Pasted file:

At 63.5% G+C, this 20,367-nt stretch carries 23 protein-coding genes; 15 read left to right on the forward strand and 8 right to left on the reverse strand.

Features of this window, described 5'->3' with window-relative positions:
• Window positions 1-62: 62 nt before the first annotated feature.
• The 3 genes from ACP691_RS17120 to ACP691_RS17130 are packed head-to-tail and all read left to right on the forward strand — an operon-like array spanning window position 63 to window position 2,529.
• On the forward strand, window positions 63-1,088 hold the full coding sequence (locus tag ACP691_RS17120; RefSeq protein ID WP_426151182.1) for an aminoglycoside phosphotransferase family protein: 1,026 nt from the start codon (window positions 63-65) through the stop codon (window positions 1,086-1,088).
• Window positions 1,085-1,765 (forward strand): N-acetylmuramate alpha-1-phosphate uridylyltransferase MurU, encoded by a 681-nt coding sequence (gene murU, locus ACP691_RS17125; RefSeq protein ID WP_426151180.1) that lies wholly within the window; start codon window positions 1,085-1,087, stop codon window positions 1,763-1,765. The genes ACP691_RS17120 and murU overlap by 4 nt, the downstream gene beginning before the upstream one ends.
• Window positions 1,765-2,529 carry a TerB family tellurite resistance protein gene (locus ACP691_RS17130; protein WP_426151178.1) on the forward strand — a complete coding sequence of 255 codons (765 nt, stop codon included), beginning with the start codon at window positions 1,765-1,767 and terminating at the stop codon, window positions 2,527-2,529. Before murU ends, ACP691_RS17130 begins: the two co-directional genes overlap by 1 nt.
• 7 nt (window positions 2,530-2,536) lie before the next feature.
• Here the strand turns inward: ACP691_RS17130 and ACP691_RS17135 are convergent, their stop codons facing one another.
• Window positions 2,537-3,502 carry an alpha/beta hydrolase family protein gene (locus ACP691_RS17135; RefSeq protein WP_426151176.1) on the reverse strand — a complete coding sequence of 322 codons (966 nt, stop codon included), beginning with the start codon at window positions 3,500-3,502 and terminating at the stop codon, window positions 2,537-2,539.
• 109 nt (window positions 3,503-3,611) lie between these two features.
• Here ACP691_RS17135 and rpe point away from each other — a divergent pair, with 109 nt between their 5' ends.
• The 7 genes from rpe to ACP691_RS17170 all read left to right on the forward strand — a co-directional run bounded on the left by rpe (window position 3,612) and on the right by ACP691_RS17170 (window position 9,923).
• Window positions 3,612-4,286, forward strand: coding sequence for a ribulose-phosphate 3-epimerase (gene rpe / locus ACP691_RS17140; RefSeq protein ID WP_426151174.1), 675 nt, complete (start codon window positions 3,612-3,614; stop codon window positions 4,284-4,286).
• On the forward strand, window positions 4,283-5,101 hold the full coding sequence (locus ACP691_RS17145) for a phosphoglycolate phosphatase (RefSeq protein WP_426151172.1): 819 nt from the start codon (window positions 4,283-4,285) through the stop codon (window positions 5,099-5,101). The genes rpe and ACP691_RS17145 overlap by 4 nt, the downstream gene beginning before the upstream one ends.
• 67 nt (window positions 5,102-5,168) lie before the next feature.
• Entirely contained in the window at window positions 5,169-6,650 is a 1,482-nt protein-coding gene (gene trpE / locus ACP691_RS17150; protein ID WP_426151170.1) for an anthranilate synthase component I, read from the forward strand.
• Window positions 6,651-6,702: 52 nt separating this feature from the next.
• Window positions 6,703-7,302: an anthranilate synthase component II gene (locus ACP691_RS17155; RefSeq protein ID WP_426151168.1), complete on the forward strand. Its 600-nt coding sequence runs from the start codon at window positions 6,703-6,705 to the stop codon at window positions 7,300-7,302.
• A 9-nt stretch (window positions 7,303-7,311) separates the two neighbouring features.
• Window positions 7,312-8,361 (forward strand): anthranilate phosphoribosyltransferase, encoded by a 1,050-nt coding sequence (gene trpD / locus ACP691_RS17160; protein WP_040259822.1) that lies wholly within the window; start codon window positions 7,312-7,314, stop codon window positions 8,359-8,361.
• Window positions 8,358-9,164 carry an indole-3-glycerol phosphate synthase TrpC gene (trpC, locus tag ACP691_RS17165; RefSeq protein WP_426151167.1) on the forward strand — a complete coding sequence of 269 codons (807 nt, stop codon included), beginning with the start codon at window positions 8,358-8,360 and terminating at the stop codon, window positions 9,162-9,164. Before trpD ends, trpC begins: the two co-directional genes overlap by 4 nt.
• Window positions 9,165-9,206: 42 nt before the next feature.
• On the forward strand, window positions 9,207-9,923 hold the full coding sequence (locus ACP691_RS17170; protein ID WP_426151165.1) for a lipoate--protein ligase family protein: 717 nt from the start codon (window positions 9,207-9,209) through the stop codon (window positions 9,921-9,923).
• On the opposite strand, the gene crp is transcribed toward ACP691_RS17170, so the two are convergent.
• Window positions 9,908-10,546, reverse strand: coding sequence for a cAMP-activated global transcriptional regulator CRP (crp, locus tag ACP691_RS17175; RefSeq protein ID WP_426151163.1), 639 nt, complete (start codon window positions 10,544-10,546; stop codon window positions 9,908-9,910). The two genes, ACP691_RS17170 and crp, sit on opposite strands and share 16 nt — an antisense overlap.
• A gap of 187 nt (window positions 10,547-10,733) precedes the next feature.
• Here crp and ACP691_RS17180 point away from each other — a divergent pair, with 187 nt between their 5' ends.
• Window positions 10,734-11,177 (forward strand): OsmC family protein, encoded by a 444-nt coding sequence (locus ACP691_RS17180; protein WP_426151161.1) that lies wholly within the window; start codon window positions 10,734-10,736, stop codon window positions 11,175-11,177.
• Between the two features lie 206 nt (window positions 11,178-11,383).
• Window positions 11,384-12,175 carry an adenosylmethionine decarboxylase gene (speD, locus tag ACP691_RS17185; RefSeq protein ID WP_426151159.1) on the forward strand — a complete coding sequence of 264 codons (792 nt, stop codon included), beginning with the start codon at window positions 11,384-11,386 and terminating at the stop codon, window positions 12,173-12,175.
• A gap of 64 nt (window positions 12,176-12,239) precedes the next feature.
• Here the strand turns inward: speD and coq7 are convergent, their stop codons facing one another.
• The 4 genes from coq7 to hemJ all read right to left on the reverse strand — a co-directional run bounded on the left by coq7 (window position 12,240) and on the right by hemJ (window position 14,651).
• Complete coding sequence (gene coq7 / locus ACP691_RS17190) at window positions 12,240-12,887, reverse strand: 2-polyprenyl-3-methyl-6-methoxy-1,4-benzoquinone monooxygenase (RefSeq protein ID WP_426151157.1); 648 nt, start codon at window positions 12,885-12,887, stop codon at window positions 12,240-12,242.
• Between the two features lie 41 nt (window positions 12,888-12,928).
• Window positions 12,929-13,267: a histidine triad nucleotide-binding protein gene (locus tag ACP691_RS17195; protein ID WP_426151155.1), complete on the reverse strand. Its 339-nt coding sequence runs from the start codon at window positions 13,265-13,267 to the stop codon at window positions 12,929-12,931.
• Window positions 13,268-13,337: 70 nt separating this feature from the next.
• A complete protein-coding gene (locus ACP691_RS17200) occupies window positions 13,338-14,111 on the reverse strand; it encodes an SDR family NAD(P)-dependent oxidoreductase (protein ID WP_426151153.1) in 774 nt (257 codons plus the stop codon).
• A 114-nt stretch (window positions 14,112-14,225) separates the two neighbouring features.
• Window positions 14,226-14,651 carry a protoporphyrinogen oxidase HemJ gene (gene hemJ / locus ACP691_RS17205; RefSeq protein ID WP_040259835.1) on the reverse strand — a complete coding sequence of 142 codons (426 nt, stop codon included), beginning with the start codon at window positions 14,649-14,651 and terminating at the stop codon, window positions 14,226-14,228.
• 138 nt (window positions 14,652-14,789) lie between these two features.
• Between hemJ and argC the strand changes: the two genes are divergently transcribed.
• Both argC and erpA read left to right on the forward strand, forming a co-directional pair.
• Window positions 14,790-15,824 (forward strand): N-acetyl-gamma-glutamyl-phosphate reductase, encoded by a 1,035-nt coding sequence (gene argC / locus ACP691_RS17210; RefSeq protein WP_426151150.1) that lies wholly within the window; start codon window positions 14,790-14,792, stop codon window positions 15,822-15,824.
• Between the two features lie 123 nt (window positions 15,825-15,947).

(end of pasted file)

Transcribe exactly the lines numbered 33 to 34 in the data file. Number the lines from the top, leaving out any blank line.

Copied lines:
• Here the strand turns inward: speD and coq7 are convergent, their stop codons facing one another.
• The 4 genes from coq7 to hemJ all read right to left on the reverse strand — a co-directional run bounded on the left by coq7 (window position 12,240) and on the right by hemJ (window position 14,651).